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5 posts tagged "Nichola Joss"

Backstage at Topshop Unique: Glamorous Globe-trotters

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topshop-ss-2014-beauty-meghan-collisionThe quintessential grounds of Regent’s University and the in-bloom rose gardens of Regent’s Park spoke of a very serene location for this season’s Topshop Unique show space. Backstage, however, told another story entirely.

It’s 2:15 and only five of the expected twenty-nine models have arrived so far. It’s only forty-five minutes until showtime. It’s bedlam.

Once the models did (finally) arrive, it was straight into the tanning tent, where skincare expert Nichola Joss was armed with St. Tropez Instant Tan Wash Off Face & Body Spray in Medium/Dark. “I’m going for a statement tan,” Joss said. “She’s a global girl and we want her to look like she has been [sunning] all summer.”

The world-traveler theme was echoed in the makeup, as well, where face painter Hannah Murray used a new Topshop matte bronzer (out for spring) to bronze and contour the girls’ faces. “We want her to look like she has just woken up on a beach somewhere—maybe Ibiza—after partying all night,” Murray explained. “Her makeup, applied the night before, is sultry and even a little decayed.” A brown gloss was painted over lids and a metallic silver pencil (also out for spring) was sketched into the inner corners of the eyes to play with textures. Mascara was kept just to the roots of lashes so the ends looked slightly lighter and sun-exposed, and a touch a plummy blush was dusted over the apples of the cheeks.

For hairstylist Anthony Turner, his inspiration was Daria Werbowy. “This season the Topshop girl is sexy, almost Amazonian-like, and definitely not as grungy and rock ‘n’ roll as she has been previous seasons,” he explained. “There’s more oomph and va-va-voom about her.” The oomph came courtesy of L’Oréal Professionnel Tecni Art Volume Lift Mousse and a one-and-a-half-inch curling iron. Hair was waved in random sections before a small amount of conditioner was scrunched in at the roots for a slightly wet look. And there you have the va-va-voom.

Photos: Ivan Lattuada / Indigitalimages.com

Kate Gets Her Glow On

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Mark another one for Kate Moss. The super-est of them all—who has hawked everything from Chanel and Saint Laurent to Topshop, Rimmel makeup, and her own fragrance line—has just inked a deal with St. Tropez to become the new face (and body) of the British skin-finishing company. Moss, a longtime client of St. Tropez global tanning expert Nichola Joss, has been using the line of self-tanners and bronzing products as an alternative to year-round sun exposure “since they started,” and is quick to point out that she always feels “more confident” with its special brand of faux glow. The Skin Cancer Foundation couldn’t have asked for a better start to its Thursday.

Photo: Courtesy of St. Tropez

Finding Sanctuary, Just A Click Away

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Since opening its doors as a respite for ballet dancers in 1977, London’s Sanctuary Spa in Covent Garden has become an iconic destination for ladies seeking luxury pampering. Its at-home line of skin-boosting creams and salves has also proved particularly popular with anyone looking to prolong the in-room treatment experience, which, last we checked, is just about everyone—including celebrity facialist and Sanctuary’s skincare expert, Nichola Joss. Joss, who started her career at Sanctuary when she was just 19, has helped popularize its Therapist’s Secret Facial Oil, which she uses during her hard-to-come-by appointments with A-listers such as Kate Moss, Gisele Bündchen, and Scarlett Johansson. Known for her slightly painful but highly effective massage techniques, Joss actually goes inside clients’ mouths to manually exercise muscles, releasing tension—and visible lines and wrinkles in the process. Her go-to elixir, as well as the brand’s entire Youth Boosting range, including its “facial in a box” five-step kit, just launched on QVC this past week, the first time Sanctuary has brought its offerings stateside, which means getting one step closer to Kate Moss’ complexion is now even easier—especially with these massage tips that come courtesy of Joss, free of charge:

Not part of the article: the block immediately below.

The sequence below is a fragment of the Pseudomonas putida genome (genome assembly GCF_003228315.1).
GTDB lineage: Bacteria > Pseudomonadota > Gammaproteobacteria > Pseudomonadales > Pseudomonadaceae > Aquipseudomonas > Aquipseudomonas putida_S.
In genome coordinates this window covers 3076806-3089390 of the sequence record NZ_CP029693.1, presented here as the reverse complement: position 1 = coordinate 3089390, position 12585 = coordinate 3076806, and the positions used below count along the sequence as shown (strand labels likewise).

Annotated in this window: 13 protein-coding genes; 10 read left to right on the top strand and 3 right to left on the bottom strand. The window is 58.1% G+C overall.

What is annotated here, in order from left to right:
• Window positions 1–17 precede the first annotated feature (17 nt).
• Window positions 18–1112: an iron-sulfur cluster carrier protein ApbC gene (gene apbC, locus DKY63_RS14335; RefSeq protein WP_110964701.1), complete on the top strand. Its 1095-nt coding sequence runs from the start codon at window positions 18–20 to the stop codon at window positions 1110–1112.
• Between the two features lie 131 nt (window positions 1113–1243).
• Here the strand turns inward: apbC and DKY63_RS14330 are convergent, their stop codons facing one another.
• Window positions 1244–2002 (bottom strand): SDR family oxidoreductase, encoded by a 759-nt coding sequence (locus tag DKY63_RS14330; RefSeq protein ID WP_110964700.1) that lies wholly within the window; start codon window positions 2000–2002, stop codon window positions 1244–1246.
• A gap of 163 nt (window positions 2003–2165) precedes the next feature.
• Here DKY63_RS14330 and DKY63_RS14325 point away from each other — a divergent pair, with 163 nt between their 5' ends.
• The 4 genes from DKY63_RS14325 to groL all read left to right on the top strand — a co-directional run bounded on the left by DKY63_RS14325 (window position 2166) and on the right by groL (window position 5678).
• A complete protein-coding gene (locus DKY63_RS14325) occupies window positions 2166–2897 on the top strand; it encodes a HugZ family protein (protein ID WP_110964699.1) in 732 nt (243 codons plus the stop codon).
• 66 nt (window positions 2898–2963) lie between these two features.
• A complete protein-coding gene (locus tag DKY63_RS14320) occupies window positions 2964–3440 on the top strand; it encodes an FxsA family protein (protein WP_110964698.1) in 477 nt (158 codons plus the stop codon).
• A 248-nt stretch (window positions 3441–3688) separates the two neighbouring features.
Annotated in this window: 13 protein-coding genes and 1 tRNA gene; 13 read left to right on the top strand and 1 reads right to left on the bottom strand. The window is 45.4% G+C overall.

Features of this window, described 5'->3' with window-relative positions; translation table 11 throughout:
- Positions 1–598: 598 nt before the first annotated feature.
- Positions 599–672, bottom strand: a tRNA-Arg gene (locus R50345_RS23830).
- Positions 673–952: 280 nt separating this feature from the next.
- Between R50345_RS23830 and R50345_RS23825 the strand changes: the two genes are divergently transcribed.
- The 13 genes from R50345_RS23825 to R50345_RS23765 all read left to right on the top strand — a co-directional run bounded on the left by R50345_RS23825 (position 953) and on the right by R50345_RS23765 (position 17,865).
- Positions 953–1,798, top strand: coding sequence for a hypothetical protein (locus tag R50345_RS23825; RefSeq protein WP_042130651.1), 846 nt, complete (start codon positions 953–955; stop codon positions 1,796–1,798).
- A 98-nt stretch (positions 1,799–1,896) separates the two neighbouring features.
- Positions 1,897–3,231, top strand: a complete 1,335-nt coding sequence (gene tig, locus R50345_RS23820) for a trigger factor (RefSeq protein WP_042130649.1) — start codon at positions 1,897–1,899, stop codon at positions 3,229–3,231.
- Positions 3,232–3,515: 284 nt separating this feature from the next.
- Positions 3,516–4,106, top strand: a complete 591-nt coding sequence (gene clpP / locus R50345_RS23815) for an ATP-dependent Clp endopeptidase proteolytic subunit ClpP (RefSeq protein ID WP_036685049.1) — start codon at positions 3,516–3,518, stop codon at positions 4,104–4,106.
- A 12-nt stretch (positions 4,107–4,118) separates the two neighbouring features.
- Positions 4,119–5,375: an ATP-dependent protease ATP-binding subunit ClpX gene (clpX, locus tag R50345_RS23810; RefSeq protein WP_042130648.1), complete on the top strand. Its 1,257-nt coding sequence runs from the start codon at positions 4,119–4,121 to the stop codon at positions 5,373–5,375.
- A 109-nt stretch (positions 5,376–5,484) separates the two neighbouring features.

Chin Up
To keep the definition along your jawline toned, Joss recommends making massage a nightly ritual, when you are less rushed and more inclined to focus on personal primping. Once you’ve applied your night treatment, like Sanctuary’s Night Concentrate, bend your second and third fingers and, placing your chin in between them, work your way outward, toward your ears, applying pressure with your knuckles as you go.

Getting Cheeky
Using the same finger placement, use your second and third knuckles to push up and underneath your cheekbones, applying a considerable amount of pressure to work underneath the bone and effectively lift the skin up.

Forehead Games
Apply the tips of your index, third, and fourth fingers above the brow line and, applying pressure, push upward to the hairline repetitively.

Photo: Courtesy of Sanctuary Spa

Helmet Hair And Inky Eyes, Backstage At Mary Katrantzou

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“I’m glad to be getting back to my roots,” Eugene Souleiman joked—no pun intended—backstage at Mary Katrantzou, where the hair hero and Wella Professionals global artistic director made his grand return to London fashion week after a five-year hiatus. He picked a good show for his comeback, too; Katrantzou’s whimsical prints pack plenty of power in the way of beauty inspiration.